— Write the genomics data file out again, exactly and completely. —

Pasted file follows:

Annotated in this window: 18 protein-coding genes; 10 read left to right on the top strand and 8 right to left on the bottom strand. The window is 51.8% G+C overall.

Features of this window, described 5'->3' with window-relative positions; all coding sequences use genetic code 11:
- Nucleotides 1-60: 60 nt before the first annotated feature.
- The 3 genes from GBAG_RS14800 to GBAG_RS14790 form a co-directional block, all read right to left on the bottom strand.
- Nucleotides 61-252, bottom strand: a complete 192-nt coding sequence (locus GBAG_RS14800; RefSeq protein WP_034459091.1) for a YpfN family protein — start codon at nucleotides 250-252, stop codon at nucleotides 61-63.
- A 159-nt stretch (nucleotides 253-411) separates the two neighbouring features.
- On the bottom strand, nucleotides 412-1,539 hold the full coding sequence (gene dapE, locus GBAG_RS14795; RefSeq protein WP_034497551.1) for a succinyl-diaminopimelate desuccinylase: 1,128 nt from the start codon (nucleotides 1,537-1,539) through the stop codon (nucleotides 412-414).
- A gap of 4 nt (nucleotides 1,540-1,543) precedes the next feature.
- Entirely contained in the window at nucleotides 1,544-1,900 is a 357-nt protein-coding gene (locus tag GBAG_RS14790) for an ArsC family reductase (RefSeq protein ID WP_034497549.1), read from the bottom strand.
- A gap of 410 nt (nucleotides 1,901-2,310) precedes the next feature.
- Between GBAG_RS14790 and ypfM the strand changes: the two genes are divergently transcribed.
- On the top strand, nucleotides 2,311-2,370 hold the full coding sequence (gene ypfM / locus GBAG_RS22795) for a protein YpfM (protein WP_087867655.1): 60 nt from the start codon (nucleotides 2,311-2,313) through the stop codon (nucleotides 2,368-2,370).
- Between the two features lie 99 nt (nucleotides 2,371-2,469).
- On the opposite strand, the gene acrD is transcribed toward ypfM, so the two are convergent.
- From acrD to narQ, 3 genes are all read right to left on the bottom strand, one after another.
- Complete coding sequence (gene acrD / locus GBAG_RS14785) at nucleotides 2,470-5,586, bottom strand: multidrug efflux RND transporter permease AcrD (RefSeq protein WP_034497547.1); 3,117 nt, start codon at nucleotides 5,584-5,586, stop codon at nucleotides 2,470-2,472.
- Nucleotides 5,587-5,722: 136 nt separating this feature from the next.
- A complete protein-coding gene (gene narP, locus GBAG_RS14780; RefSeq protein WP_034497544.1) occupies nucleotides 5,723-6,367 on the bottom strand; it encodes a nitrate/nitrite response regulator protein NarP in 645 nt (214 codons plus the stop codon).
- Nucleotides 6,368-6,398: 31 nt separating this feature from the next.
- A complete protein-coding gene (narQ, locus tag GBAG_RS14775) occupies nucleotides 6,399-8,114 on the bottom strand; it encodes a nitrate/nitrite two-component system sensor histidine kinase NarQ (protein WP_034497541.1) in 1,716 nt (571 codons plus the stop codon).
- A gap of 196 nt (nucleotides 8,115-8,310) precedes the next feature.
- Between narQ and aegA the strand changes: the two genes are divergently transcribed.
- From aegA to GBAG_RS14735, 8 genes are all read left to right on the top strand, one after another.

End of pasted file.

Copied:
Annotated in this window: 18 protein-coding genes; 10 read left to right on the top strand and 8 right to left on the bottom strand. The window is 51.8% G+C overall.

Features of this window, described 5'->3' with window-relative positions; all coding sequences use genetic code 11:
- Nucleotides 1-60: 60 nt before the first annotated feature.
- The 3 genes from GBAG_RS14800 to GBAG_RS14790 form a co-directional block, all read right to left on the bottom strand.
- Nucleotides 61-252, bottom strand: a complete 192-nt coding sequence (locus GBAG_RS14800; RefSeq protein WP_034459091.1) for a YpfN family protein — start codon at nucleotides 250-252, stop codon at nucleotides 61-63.
- A 159-nt stretch (nucleotides 253-411) separates the two neighbouring features.
- On the bottom strand, nucleotides 412-1,539 hold the full coding sequence (gene dapE, locus GBAG_RS14795; RefSeq protein WP_034497551.1) for a succinyl-diaminopimelate desuccinylase: 1,128 nt from the start codon (nucleotides 1,537-1,539) through the stop codon (nucleotides 412-414).
- A gap of 4 nt (nucleotides 1,540-1,543) precedes the next feature.
- Entirely contained in the window at nucleotides 1,544-1,900 is a 357-nt protein-coding gene (locus tag GBAG_RS14790) for an ArsC family reductase (RefSeq protein ID WP_034497549.1), read from the bottom strand.
- A gap of 410 nt (nucleotides 1,901-2,310) precedes the next feature.
- Between GBAG_RS14790 and ypfM the strand changes: the two genes are divergently transcribed.
- On the top strand, nucleotides 2,311-2,370 hold the full coding sequence (gene ypfM / locus GBAG_RS22795) for a protein YpfM (protein WP_087867655.1): 60 nt from the start codon (nucleotides 2,311-2,313) through the stop codon (nucleotides 2,368-2,370).
- Between the two features lie 99 nt (nucleotides 2,371-2,469).
- On the opposite strand, the gene acrD is transcribed toward ypfM, so the two are convergent.
- From acrD to narQ, 3 genes are all read right to left on the bottom strand, one after another.
- Complete coding sequence (gene acrD / locus GBAG_RS14785) at nucleotides 2,470-5,586, bottom strand: multidrug efflux RND transporter permease AcrD (RefSeq protein WP_034497547.1); 3,117 nt, start codon at nucleotides 5,584-5,586, stop codon at nucleotides 2,470-2,472.
- Nucleotides 5,587-5,722: 136 nt separating this feature from the next.
- A complete protein-coding gene (gene narP, locus GBAG_RS14780; RefSeq protein WP_034497544.1) occupies nucleotides 5,723-6,367 on the bottom strand; it encodes a nitrate/nitrite response regulator protein NarP in 645 nt (214 codons plus the stop codon).
- Nucleotides 6,368-6,398: 31 nt separating this feature from the next.
- A complete protein-coding gene (narQ, locus tag GBAG_RS14775) occupies nucleotides 6,399-8,114 on the bottom strand; it encodes a nitrate/nitrite two-component system sensor histidine kinase NarQ (protein WP_034497541.1) in 1,716 nt (571 codons plus the stop codon).
- A gap of 196 nt (nucleotides 8,115-8,310) precedes the next feature.
- Between narQ and aegA the strand changes: the two genes are divergently transcribed.
- From aegA to GBAG_RS14735, 8 genes are all read left to right on the top strand, one after another.